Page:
Biological systems are complicated; modeling and computation are necessary to gain an understanding of how biological processes operate. In the past decade we have seen an explosion of technologies at all levels for collecting large amounts of biological data: high-throughput genomics and proteomics, high-density neural recordings and highly detailed structures of biological molecules. The need for computational techniques to analyze and understand these massive datasets has never been greater. At the same time we are beginning to realize the importance of personalized medicine due to the unique genetic make-up of individuals. So, computation and data science are going to transform healthcare.

How do you see the Ken Kennedy Institute supporting you and/or your research?

I have enjoyed attending the Ken Kennedy Institute conference on AI and Data Science (now AI in Health Conference) over the past few years. The Institute’s breakfasts and luncheons have allowed me to network and meet the excellent new young researchers Rice has recruited recently. Santiago Segarra and I developed a fantastic collaboration to create a graph signal processing model of the cochlea. Together we had a postdoc on Dr. Kavraki's NIH NLM Training Grant in Biomedical Informatics and Data Science. I look forward to future opportunities to apply for seed funding from the Ken Kennedy Institute as we develop new collaborations.

What is your favorite book or movie?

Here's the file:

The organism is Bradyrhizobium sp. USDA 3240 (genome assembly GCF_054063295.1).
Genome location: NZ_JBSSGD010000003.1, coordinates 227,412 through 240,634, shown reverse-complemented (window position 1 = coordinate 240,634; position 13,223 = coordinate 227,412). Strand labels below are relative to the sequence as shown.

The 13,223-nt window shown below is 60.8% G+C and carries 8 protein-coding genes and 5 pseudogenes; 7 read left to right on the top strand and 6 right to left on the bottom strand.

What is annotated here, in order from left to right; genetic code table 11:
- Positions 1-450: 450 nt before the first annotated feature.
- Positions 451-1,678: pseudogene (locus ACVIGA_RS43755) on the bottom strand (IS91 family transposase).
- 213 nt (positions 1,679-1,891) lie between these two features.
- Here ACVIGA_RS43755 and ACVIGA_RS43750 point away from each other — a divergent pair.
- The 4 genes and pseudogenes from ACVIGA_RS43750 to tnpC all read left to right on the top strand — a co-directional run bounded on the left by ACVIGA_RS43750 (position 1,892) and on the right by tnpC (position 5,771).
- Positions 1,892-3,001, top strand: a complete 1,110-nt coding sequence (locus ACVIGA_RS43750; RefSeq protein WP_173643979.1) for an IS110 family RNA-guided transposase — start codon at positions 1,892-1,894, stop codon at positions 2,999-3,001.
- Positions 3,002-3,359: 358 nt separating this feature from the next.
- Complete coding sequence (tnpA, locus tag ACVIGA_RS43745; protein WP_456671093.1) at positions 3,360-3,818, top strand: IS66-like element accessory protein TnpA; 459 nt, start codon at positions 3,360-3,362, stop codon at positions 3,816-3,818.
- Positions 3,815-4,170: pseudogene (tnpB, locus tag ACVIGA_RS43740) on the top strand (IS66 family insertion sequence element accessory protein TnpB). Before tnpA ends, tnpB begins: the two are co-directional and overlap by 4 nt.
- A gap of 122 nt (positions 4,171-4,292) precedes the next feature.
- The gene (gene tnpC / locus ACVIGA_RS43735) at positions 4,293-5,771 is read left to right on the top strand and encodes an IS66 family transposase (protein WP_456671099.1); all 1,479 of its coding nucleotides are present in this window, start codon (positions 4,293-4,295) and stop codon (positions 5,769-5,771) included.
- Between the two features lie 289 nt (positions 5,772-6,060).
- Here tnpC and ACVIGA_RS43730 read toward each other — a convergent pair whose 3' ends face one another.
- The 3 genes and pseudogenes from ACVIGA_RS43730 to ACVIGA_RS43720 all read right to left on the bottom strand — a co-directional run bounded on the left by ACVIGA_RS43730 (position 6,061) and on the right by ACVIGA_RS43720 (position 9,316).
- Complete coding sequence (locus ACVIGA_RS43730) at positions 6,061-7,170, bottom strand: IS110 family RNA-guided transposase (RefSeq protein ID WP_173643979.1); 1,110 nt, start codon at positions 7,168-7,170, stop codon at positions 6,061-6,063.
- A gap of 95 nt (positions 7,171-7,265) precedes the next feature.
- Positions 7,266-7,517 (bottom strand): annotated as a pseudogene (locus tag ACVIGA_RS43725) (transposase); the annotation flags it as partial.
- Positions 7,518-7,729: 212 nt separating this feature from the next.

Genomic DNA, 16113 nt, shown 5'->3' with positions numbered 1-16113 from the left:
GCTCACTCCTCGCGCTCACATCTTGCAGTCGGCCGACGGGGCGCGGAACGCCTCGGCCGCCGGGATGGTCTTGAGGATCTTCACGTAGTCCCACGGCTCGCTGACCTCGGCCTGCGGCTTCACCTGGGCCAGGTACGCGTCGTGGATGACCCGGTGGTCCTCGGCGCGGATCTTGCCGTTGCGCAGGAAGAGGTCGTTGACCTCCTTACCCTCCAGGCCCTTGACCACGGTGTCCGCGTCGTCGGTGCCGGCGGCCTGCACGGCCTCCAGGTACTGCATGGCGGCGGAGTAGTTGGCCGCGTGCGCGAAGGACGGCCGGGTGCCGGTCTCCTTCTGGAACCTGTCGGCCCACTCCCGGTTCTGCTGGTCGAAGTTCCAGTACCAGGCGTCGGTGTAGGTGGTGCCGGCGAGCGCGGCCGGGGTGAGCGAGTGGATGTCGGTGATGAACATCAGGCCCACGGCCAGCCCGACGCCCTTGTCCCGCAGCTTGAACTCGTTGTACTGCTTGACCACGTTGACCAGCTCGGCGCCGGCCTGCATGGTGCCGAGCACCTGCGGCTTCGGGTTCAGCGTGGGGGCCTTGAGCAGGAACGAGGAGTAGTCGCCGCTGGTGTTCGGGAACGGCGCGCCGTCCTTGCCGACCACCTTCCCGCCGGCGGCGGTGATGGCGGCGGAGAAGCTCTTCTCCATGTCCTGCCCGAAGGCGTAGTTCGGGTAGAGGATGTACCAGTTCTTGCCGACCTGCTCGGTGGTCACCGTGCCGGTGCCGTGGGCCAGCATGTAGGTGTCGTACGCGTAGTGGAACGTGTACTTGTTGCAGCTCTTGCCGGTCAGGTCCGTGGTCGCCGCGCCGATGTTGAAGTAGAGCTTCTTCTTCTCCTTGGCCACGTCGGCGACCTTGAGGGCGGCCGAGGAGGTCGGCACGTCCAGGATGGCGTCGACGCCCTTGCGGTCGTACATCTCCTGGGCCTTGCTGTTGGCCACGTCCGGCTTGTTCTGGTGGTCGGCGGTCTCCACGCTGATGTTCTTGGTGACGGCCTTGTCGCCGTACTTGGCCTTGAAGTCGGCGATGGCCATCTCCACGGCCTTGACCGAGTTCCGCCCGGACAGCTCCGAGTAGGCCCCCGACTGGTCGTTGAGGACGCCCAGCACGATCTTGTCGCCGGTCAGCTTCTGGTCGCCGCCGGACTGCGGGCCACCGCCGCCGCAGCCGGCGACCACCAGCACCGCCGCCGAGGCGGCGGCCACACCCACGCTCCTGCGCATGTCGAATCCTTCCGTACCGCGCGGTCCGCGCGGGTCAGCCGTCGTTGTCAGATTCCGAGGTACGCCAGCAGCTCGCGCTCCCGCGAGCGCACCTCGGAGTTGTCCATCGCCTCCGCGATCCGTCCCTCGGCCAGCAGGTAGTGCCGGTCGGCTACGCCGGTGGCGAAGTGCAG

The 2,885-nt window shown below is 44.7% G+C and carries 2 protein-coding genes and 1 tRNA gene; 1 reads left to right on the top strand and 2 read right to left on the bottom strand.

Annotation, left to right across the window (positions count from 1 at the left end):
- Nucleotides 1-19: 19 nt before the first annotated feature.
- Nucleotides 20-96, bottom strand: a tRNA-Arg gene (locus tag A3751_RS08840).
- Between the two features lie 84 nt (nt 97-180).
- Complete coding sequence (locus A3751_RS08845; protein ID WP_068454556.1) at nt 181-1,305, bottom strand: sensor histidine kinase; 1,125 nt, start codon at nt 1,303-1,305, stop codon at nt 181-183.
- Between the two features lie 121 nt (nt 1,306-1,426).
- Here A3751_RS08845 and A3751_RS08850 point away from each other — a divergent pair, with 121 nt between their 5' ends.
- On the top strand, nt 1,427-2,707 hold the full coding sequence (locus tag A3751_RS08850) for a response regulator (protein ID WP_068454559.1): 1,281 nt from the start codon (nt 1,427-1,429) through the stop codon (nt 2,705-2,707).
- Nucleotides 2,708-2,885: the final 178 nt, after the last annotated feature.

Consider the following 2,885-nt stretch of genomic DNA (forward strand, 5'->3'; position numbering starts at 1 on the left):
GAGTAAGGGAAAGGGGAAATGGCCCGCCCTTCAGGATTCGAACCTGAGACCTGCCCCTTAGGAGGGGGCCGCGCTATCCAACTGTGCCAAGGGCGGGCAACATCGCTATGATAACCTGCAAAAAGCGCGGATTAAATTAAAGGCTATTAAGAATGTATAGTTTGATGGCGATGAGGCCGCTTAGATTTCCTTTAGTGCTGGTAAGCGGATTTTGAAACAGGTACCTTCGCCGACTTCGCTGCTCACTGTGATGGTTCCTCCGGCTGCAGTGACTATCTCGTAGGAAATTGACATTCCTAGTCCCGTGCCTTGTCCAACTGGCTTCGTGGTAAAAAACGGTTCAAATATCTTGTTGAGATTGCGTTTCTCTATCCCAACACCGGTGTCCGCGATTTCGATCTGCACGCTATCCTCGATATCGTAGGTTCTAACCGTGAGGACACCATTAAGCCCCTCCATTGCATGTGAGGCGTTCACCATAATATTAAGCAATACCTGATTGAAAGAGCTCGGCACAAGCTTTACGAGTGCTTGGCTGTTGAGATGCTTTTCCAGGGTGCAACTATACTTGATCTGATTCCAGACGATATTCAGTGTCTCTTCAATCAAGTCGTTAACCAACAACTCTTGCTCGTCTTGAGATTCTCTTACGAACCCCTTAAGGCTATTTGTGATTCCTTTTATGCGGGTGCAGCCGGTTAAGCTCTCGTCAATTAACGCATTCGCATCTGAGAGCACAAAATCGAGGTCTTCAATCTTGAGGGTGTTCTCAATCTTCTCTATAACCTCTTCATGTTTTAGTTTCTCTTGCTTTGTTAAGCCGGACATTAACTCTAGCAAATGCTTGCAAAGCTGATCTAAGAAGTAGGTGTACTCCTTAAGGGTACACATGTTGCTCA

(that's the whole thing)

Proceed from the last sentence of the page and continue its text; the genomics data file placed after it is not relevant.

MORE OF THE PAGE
Among my favorite books are the "Dialogues of Plato" and "Man's Search for Meaning."

The Dialogues exemplify the Socratic Method which I use in teaching. Socrates is constantly challenging us to ask questions, especially questions that move us out of our comfort zone. In “Man’s Search for Meaning," Victor Frankl teaches us how to will meaning into our lives.

One of my favorite movies is "Life is Beautiful” and my favorite TV series is “The Sopranos,” which reminds me of my Sicilian-American family.

Do you have any words of inspiration you would like to share?

I often get inspiration from the Greek philosophers, including Socrates and Marcus Aurelius.

Marcus Aurelius exorts: “When you arise in the morning, think of what a precious privilege it is to be alive - to breathe, to think, to enjoy, to love."

One of my favorite quotes from Socrates is: “I shall never cease from the practice and teaching of philosophy, exhorting anyone whom I meet after my manner, and convincing him, saying: O my friend, why do you who are a citizen of the great and mighty and wise city of Athens, care so much about laying up the greatest amount of money and honor and reputation, and so little about wisdom and truth and the greatest improvement of the soul."

I like a lot of the leadership quotes from General Patton, including “Never tell people how to do things. Tell them what to do and let them surprise you with their ingenuity.” I use this to approach to train my graduate students, because it forces them to think creatively, and learning to think independently is one of the most important things we can teach them.


See Rob's Rice Profile here.


The Rice Ken Kennedy Institute is located on the campus of Rice University inside Duncan Hall. Click the map below for directions.